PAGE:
The UK’s biggest-ever fraud sting has brought down a phone number spoofing site used by criminals to scam thousands of victims out of millions of pounds.
Members of British law enforcement were part of a global operation to take down ispoof.cc – a website described by police as an online fraud shop.
They worked with Dutch law enforcement who managed to tap the website’s servers in the Netherlands to secretly listen to phone calls.
At one point as many as 20 people every minute were being targeted by callers using technology bought from the site, which is said to have made more than £3m profit.
Criminals used the site to buy technology that allowed them to mask their phone number, after finding out about it from adverts posted on Telegram channels.
This allowed them to trick victims into thinking they were being contacted by their bank and persuade them to pass on personal details that allowed the fraudsters to steal cash.
One victim lost £3m, with the average loss among the 4,785 people who reported being targeted to Action Fraud at £10,000. Police believe up to £48m has been stolen.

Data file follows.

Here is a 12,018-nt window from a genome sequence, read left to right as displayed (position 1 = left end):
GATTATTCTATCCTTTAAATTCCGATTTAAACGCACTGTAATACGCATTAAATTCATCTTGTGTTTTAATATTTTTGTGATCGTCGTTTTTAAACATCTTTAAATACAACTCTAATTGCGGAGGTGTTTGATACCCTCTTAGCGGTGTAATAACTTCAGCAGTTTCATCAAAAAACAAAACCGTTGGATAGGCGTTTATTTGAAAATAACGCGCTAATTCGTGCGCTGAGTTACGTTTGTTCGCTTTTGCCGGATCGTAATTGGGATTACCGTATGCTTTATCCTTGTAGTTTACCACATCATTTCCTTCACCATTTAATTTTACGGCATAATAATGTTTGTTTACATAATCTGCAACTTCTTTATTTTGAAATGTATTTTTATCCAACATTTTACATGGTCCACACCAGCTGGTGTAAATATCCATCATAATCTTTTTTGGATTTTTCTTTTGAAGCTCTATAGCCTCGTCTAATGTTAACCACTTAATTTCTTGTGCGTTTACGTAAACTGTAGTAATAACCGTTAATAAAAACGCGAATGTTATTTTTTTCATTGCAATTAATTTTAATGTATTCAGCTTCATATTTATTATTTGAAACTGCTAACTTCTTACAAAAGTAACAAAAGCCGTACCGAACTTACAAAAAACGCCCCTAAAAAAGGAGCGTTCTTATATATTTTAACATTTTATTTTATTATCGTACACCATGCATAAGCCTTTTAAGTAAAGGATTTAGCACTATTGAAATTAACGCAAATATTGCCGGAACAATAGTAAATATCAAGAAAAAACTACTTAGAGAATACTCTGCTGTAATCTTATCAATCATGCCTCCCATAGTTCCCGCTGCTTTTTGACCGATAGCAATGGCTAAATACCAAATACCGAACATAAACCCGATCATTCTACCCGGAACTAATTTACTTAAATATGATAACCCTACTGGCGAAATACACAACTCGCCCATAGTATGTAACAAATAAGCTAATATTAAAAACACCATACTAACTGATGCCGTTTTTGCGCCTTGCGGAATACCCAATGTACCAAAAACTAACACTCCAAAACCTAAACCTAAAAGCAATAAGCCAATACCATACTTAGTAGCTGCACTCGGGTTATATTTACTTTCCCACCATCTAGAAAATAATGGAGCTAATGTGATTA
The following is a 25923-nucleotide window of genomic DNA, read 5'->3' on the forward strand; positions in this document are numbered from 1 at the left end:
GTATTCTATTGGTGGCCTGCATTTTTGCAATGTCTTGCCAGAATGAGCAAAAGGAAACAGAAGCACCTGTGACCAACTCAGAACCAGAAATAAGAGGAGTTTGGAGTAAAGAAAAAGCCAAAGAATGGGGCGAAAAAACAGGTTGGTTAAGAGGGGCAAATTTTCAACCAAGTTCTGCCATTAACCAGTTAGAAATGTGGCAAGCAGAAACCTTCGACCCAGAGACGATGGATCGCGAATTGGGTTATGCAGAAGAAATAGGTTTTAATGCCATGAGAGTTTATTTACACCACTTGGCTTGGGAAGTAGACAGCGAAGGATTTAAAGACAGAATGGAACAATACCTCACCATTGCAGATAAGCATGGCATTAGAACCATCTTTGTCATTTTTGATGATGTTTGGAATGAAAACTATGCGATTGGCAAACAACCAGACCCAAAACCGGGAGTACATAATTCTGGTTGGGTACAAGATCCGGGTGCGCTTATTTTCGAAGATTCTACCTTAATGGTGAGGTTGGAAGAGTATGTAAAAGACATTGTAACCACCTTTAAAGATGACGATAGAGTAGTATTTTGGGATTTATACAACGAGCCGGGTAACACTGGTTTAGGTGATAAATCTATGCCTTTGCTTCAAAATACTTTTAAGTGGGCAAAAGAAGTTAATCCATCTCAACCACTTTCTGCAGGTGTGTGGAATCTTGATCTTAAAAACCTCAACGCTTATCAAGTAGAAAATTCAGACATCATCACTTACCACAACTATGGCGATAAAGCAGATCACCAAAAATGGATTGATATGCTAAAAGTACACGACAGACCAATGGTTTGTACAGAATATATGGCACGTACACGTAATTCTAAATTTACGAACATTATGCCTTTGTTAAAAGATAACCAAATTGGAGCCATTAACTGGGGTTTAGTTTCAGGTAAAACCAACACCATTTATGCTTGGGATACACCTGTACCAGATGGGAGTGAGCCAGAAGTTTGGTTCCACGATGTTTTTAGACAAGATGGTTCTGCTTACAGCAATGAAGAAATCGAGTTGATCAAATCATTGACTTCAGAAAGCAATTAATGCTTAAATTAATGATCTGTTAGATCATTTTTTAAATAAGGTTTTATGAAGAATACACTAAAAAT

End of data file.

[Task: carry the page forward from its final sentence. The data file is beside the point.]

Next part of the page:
Around 200,000 victims across the world
There are thought to be many more potential victims – around 200,000 globally, with a high percentage of the calls made in the UK and US.
Of 10 million fraudulent calls made, 40% were in the US, 35% were in the UK and the rest were spread across other countries.
So far 120 arrests have been made including 103 in London and 17 outside the capital.
This includes alleged site administrator Teejay Fletcher, 35, who was arrested in east London earlier this month and is facing criminal charges.
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Police said Fletcher, who is alleged to be a member of an organised crime group, was living a “lavish” lifestyle.
On Thursday and Friday, around 70,000 UK phone numbers called by criminals who used the site will be alerted by the Metropolitan Police via text message and asked to contact the force.
However, if a text message comes after that time, it will not be from the force.
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Metropolitan Police Commissioner Sir Mark Rowley said the number of potential UK victims was “extraordinary”.
Ispoof was created in December 2020 and at its peak had 59,000 users, allowing them to pay for the criminal software using Bitcoin, with charges ranging from £150 to £5,000 per month.
UK police began investigating the site in June 2021.